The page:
CAS  Article  Google Scholar 

  2. 2

    Pawson, T. Specificity in signal transduction: from phosphotyrosine-SH2 domain interactions to complex cellular systems. Cell 116, 191–203 (2004).

    CAS  Article  Google Scholar 

  3. 3

    van der Horst, M.A. & Hellingwerf, K.J. Photoreceptor proteins, “Star actors of modern times”: a review of the functional dynamics in the structure of representative members of six different photoreceptor families. Acc. Chem. Res. 37, 13–20 (2004).

    CAS  Article  Google Scholar 

  4. 4

    Christie, J.M. Phototropin blue-light receptors. Annu. Rev. Plant Biol. 58, 21–45 (2007).

    CAS  Article  Google Scholar 

  5. 5

    Huala, E. et al. Arabidopsis NPH1: a protein kinase with a putative redox-sensing domain. Science 278, 2120–2123 (1997).

    CAS  Article  Google Scholar 

  6. 6

    Taylor, B.L. & Zhulin, I.B. PAS domains: internal sensors of oxygen, redox potential, and light. Microbiol. Mol. Biol. Rev. 63, 479–506 (1999).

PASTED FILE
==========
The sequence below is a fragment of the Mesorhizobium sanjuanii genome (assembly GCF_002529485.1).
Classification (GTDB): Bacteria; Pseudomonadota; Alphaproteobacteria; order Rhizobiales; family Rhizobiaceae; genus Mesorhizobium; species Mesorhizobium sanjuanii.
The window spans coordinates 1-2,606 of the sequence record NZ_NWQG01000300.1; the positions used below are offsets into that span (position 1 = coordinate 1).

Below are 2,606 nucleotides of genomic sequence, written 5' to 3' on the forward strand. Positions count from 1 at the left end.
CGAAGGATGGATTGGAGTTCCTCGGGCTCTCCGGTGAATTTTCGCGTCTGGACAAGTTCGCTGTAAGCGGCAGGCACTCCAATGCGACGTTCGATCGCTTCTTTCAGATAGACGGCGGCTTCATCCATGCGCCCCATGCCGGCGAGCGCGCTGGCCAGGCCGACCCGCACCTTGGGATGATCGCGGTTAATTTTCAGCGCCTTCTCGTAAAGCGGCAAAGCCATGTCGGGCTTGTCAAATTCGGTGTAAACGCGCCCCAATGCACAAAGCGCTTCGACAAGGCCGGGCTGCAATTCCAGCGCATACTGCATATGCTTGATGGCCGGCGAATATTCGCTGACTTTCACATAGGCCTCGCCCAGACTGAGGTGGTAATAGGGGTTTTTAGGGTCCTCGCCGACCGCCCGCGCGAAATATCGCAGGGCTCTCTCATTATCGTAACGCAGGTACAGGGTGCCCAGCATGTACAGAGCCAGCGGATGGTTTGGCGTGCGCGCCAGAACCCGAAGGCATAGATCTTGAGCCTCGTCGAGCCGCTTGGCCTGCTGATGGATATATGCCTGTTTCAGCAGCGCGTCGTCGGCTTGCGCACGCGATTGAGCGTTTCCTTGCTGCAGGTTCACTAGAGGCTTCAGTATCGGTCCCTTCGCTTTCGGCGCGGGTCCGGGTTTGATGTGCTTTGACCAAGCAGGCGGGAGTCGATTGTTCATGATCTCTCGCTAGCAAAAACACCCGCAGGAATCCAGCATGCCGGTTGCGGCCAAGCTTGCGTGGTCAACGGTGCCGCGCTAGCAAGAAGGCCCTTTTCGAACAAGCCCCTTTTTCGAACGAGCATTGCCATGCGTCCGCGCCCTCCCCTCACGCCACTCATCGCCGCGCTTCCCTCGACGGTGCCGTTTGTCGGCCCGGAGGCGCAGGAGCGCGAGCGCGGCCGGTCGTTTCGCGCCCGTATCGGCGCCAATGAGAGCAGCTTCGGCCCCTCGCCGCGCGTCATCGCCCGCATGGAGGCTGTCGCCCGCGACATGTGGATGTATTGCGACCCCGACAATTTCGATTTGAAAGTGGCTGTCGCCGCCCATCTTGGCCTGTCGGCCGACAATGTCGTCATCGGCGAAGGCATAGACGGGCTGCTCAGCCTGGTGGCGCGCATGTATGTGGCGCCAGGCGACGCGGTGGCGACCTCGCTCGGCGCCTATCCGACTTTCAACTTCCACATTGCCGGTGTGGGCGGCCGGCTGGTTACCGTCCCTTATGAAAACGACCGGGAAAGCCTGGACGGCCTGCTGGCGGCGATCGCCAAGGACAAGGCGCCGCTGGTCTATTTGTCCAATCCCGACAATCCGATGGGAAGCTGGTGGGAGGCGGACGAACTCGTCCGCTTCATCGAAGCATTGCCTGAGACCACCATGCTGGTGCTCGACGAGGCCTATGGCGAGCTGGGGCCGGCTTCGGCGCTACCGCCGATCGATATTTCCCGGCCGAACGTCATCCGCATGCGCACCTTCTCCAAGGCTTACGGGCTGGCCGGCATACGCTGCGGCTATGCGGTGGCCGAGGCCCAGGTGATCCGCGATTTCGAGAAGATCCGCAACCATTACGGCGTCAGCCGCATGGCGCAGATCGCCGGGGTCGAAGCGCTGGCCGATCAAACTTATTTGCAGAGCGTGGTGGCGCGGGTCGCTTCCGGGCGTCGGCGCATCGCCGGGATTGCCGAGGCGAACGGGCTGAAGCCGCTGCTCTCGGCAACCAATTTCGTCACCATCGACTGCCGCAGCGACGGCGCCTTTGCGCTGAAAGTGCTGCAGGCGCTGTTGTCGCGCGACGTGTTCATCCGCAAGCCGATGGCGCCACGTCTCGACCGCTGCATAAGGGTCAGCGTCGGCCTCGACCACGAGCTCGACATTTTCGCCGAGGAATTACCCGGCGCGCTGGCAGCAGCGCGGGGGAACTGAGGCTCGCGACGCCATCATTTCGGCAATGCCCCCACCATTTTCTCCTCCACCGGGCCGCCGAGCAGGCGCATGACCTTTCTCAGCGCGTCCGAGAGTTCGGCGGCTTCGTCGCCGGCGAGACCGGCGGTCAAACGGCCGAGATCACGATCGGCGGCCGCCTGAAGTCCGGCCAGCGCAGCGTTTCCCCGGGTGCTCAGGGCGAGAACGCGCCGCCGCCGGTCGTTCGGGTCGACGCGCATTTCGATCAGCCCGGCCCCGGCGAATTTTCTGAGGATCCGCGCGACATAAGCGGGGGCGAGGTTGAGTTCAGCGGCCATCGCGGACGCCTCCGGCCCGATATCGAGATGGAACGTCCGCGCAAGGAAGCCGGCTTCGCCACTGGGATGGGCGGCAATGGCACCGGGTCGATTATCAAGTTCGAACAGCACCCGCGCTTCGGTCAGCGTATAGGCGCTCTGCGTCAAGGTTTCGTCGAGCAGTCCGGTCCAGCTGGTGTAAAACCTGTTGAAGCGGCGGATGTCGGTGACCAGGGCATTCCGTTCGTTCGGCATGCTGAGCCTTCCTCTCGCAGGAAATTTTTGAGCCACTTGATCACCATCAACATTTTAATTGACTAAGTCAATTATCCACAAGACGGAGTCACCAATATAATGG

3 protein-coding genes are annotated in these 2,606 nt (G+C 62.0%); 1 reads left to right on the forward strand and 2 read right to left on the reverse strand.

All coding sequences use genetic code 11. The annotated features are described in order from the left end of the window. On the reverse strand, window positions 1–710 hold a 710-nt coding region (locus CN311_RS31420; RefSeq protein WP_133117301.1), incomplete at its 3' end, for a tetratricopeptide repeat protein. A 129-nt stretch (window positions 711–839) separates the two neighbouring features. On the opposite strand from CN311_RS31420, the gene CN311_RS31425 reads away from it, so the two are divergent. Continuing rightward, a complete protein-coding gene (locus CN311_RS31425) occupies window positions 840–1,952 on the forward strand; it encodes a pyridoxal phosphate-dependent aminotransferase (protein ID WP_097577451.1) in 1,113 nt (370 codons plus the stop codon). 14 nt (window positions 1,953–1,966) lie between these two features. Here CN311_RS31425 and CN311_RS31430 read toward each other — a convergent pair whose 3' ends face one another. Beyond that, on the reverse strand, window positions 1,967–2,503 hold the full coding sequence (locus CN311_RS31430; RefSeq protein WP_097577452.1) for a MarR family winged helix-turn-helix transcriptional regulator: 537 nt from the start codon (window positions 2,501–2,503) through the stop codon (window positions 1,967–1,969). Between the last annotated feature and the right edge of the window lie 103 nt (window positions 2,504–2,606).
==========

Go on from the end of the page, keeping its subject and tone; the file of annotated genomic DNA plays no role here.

CAS  PubMed  PubMed Central  Google Scholar 

  7. 7

    Crosson, S., Rajagopal, S. & Moffat, K. The LOV domain family: photoresponsive signaling modules coupled to diverse output domains. Biochemistry 42, 2–10 (2003).

    CAS  Article  Google Scholar 

  8. 8

    Christie, J.M., Salomon, M., Nozue, K., Wada, M. & Briggs, W.R. LOV (light, oxygen, or voltage) domains of the blue-light photoreceptor phototropin (nph1): binding sites for the chromophore flavin mononucleotide. Proc. Natl. Acad. Sci. USA 96, 8779–8783 (1999).

    CAS  Article  Google Scholar 

  9. 9

    Crosson, S. & Moffat, K. Photoexcited structure of a plant photoreceptor domain reveals a light-driven molecular switch. Plant Cell 14, 1067–1075 (2002).

    CAS  Article  Google Scholar 

  10. 10

    Christie, J.M., Swartz, T.E., Bogomolni, R.A. & Briggs, W.R. Phototropin LOV domains exhibit distinct roles in regulating photoreceptor function. Plant J. 32, 205–219 (2002).

    CAS  Article  Google Scholar 

  11. 11

    Fedorov, R. et al. Crystal structures and molecular mechanism of a light-induced signaling switch: The phot-LOV1 domain from Chlamydomonas reinhardtii. Biophys. J. 84, 2474–2482 (2003).

    CAS  Article  Google Scholar 

  12. 12